Boost for Dublin as next year's European City of Science
Dublin’s role as City of Science will bring benefits to Ireland and raise our international standing in research, writes CONOR O'CARROLL
DUBLIN IS the European City of Science next year and will host the biennial EuroScience Open Forum (Esof 2012) from July 12th to 15th. The event is expected to bring together more than 5,000 scientists, business leaders, government officials, policy- makers and international scientific media representatives to discuss the best of European science. It will also confront the major global scientific challenges, including energy, climate change, food and health.
EuroScience was founded in 1997 to provide a forum for debate on science, technology and research policies in Europe and to strengthen the links between science and society. It is worth noting that the term science is meant in the true European sense of the word, covering all disciplines from engineering to humanities. This is a bottom-up organisation of scientists and is funded through the direct subscription of its members.
Our own chief science adviser, Prof Patrick Cunningham, is a member of the governing board. To some extent, EuroScience can be seen as a European counterpart to the American Association for the Advancement of Science (Aaas). Among the organisation’s responsibilities is the presentation of the European Young Researcher Award (Eyra). The University College Dublin CD Conway postdoctoral research fellow, Dr Donal Brennan, was the first Irish recipient of this award last year at Esof in Turin.
The forum is an international interdisciplinary meeting, which is intended to showcase the latest advances in science and technology and open up a dialogue on the role of science and technology in society. It strives to get the public interested in science and technology, reaching out across disciplinary boundaries to face issues that are of concern to us all. This year’s will be the fifth open forum and the biggest yet.
The first forum was held in Stockholm in 2004 with more than 1,800 participants. Last year’s event in Turin involved more than 4,300 people and covered topics such as the biology of music and language, war and peace in insect society, the nature of human altruism and how long you will live.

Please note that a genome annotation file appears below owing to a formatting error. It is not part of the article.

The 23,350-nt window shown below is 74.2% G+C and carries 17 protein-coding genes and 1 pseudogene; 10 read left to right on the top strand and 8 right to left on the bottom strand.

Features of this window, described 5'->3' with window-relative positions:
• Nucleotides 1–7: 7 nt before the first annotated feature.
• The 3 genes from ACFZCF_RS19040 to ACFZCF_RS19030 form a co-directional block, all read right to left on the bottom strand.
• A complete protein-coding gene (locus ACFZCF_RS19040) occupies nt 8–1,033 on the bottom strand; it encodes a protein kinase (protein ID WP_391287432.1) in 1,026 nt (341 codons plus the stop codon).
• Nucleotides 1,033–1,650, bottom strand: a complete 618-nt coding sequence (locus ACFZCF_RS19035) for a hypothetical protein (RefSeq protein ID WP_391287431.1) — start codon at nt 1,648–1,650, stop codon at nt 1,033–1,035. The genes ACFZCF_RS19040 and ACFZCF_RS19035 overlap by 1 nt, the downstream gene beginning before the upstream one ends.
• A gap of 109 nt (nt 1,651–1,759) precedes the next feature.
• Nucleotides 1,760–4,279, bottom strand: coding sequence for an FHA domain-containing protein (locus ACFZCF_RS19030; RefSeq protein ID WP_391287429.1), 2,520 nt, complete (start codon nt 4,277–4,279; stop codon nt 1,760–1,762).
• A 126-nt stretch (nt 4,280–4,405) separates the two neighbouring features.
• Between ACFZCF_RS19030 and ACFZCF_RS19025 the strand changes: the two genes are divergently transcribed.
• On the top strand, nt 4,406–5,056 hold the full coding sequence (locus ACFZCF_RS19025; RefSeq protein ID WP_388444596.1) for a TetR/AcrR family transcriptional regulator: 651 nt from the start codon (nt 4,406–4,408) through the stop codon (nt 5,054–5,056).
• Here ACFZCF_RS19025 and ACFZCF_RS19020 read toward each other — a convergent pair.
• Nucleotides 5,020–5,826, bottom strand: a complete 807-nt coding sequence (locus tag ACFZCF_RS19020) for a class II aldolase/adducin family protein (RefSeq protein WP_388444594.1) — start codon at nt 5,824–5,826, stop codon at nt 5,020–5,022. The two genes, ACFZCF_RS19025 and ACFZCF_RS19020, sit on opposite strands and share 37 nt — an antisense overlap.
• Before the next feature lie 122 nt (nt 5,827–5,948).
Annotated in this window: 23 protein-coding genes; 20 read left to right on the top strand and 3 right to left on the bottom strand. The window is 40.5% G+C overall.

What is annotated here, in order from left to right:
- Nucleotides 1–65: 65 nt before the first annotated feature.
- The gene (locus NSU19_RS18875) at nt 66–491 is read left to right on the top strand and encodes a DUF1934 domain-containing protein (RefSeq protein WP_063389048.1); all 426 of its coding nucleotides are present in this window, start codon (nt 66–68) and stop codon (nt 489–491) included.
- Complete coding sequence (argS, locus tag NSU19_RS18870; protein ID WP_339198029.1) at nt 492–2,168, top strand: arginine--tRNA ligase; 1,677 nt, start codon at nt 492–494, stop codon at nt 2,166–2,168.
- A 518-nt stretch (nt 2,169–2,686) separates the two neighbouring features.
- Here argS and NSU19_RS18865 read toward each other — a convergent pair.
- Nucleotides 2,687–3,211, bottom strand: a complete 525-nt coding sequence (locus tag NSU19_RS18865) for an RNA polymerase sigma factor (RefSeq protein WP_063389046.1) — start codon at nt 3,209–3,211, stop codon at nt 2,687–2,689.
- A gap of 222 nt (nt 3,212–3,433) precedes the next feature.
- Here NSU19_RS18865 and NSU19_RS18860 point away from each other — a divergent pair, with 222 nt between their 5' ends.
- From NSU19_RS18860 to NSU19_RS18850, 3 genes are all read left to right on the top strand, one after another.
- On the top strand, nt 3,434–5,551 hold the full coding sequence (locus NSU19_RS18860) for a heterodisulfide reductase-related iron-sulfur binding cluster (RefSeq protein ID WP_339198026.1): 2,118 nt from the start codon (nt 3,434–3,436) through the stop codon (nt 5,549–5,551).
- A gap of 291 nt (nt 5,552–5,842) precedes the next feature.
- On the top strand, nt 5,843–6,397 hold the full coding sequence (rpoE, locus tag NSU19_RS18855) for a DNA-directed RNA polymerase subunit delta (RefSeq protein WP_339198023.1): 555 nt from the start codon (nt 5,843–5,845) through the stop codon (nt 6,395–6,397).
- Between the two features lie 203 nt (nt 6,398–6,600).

The event is open, and a call for papers was published on St Valentine’s Day. Anyone can plan and organise a session based on the broad themes of the event. In 2012 these will include: food; health; energy, environment and climate; science and culture; information; science, education and innovation policy. Within each theme there is the expectation that cross-cutting issues, such as linking the natural and social sciences, humanities and arts, will be treated.
It is worth taking a closer look at these topics as evidence that this is not just a scientific conference. The food strand will touch on ways to feed the world, the use of genetically modified organisms and animal health. The health theme will be concerned with personal diet, nutritional health and obesity. Renewable energy resources will be at issue, along with the geopolitics of energy. The science and culture strand will consider how science provides meaning, and will look at the concept of free will and at some artists who have drawn inspiration from the sciences. The policy theme will cover the best ways to fund research and how to educate scientists to innovate.
There will be presentations about the relevance of universities and what they will look like in the future. Searching questions will be asked about the life and death of the universe, deep-space astronomy and the limits of science.
It was tough to get the event to Dublin in the face of fierce competition from Vienna. The Irish proposal focused on science and society, with its plans to enable Esof to gather together those interested in science, society and policy. It was recognised that the ground for the bid was exceptionally well prepared, involving a global network and an approach that was geared towards higher business involvement.
Esof 2012 will be an opportunity for Ireland to demonstrate advances in Irish science across all disciplines. It will attract large numbers of scientists from across the world, and will seek to engage with citizens on the importance of science for our future.
“While being utterly serious about science, our event philosophy is one of science serving society,” says Patrick Cunningham. “We want the citizens of Dublin and Ireland to get involved.”
Conor O’Carroll is research director at the Irish Universities Association; Conor.email@example.com